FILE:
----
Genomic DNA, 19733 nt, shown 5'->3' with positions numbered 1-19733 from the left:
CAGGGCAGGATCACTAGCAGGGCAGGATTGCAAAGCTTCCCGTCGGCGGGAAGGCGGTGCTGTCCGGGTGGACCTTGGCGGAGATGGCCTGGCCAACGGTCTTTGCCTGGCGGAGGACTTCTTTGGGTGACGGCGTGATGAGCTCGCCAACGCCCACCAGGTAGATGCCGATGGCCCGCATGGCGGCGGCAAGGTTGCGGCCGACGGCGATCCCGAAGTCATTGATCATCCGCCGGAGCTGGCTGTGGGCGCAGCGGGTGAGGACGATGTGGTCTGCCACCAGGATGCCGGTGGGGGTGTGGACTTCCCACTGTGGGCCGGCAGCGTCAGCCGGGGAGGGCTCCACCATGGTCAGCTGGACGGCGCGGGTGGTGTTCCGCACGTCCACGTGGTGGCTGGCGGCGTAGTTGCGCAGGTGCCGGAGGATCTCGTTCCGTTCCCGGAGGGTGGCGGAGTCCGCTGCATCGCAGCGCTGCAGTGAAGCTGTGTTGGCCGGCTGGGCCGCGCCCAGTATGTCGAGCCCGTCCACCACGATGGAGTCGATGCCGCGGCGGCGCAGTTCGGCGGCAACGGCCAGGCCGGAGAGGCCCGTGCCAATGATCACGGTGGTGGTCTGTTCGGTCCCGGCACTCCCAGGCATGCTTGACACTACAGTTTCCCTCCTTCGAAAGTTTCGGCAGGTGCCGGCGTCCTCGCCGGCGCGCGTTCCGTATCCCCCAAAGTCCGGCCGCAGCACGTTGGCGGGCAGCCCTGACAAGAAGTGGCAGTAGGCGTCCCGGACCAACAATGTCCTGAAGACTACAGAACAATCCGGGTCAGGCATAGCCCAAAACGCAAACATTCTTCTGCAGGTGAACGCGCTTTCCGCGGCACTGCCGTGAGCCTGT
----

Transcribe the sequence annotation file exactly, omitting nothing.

Genomic DNA, 19733 nt, shown 5'->3' with positions numbered 1-19733 from the left:
CAGGGCAGGATCACTAGCAGGGCAGGATTGCAAAGCTTCCCGTCGGCGGGAAGGCGGTGCTGTCCGGGTGGACCTTGGCGGAGATGGCCTGGCCAACGGTCTTTGCCTGGCGGAGGACTTCTTTGGGTGACGGCGTGATGAGCTCGCCAACGCCCACCAGGTAGATGCCGATGGCCCGCATGGCGGCGGCAAGGTTGCGGCCGACGGCGATCCCGAAGTCATTGATCATCCGCCGGAGCTGGCTGTGGGCGCAGCGGGTGAGGACGATGTGGTCTGCCACCAGGATGCCGGTGGGGGTGTGGACTTCCCACTGTGGGCCGGCAGCGTCAGCCGGGGAGGGCTCCACCATGGTCAGCTGGACGGCGCGGGTGGTGTTCCGCACGTCCACGTGGTGGCTGGCGGCGTAGTTGCGCAGGTGCCGGAGGATCTCGTTCCGTTCCCGGAGGGTGGCGGAGTCCGCTGCATCGCAGCGCTGCAGTGAAGCTGTGTTGGCCGGCTGGGCCGCGCCCAGTATGTCGAGCCCGTCCACCACGATGGAGTCGATGCCGCGGCGGCGCAGTTCGGCGGCAACGGCCAGGCCGGAGAGGCCCGTGCCAATGATCACGGTGGTGGTCTGTTCGGTCCCGGCACTCCCAGGCATGCTTGACACTACAGTTTCCCTCCTTCGAAAGTTTCGGCAGGTGCCGGCGTCCTCGCCGGCGCGCGTTCCGTATCCCCCAAAGTCCGGCCGCAGCACGTTGGCGGGCAGCCCTGACAAGAAGTGGCAGTAGGCGTCCCGGACCAACAATGTCCTGAAGACTACAGAACAATCCGGGTCAGGCATAGCCCAAAACGCAAACATTCTTCTGCAGGTGAACGCGCTTTCCGCGGCACTGCCGTGAGCCTGT